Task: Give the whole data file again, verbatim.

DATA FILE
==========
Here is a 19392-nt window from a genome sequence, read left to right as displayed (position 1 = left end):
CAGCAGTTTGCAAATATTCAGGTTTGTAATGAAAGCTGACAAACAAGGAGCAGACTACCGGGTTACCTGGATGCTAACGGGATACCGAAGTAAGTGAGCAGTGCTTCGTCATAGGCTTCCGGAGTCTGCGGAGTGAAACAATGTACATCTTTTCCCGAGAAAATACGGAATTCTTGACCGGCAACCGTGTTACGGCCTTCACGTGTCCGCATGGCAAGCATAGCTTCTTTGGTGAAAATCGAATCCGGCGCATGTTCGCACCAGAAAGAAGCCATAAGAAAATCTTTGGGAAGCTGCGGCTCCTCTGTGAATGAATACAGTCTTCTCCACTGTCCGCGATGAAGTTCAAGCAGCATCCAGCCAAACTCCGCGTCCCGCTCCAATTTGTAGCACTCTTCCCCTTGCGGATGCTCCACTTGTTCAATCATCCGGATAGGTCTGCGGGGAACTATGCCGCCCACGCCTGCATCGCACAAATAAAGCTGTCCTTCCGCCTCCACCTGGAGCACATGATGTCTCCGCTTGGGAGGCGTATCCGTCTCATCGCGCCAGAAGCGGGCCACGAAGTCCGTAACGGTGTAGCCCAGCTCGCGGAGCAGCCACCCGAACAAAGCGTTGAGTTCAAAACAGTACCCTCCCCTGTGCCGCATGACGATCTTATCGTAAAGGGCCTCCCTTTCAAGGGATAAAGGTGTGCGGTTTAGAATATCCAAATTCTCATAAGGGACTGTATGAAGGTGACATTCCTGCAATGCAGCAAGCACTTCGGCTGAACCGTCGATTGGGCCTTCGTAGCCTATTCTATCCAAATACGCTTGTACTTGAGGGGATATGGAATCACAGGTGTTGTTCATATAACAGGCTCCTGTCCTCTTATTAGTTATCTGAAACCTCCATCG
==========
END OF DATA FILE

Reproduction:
Here is a 19392-nt window from a genome sequence, read left to right as displayed (position 1 = left end):
CAGCAGTTTGCAAATATTCAGGTTTGTAATGAAAGCTGACAAACAAGGAGCAGACTACCGGGTTACCTGGATGCTAACGGGATACCGAAGTAAGTGAGCAGTGCTTCGTCATAGGCTTCCGGAGTCTGCGGAGTGAAACAATGTACATCTTTTCCCGAGAAAATACGGAATTCTTGACCGGCAACCGTGTTACGGCCTTCACGTGTCCGCATGGCAAGCATAGCTTCTTTGGTGAAAATCGAATCCGGCGCATGTTCGCACCAGAAAGAAGCCATAAGAAAATCTTTGGGAAGCTGCGGCTCCTCTGTGAATGAATACAGTCTTCTCCACTGTCCGCGATGAAGTTCAAGCAGCATCCAGCCAAACTCCGCGTCCCGCTCCAATTTGTAGCACTCTTCCCCTTGCGGATGCTCCACTTGTTCAATCATCCGGATAGGTCTGCGGGGAACTATGCCGCCCACGCCTGCATCGCACAAATAAAGCTGTCCTTCCGCCTCCACCTGGAGCACATGATGTCTCCGCTTGGGAGGCGTATCCGTCTCATCGCGCCAGAAGCGGGCCACGAAGTCCGTAACGGTGTAGCCCAGCTCGCGGAGCAGCCACCCGAACAAAGCGTTGAGTTCAAAACAGTACCCTCCCCTGTGCCGCATGACGATCTTATCGTAAAGGGCCTCCCTTTCAAGGGATAAAGGTGTGCGGTTTAGAATATCCAAATTCTCATAAGGGACTGTATGAAGGTGACATTCCTGCAATGCAGCAAGCACTTCGGCTGAACCGTCGATTGGGCCTTCGTAGCCTATTCTATCCAAATACGCTTGTACTTGAGGGGATATGGAATCACAGGTGTTGTTCATATAACAGGCTCCTGTCCTCTTATTAGTTATCTGAAACCTCCATCG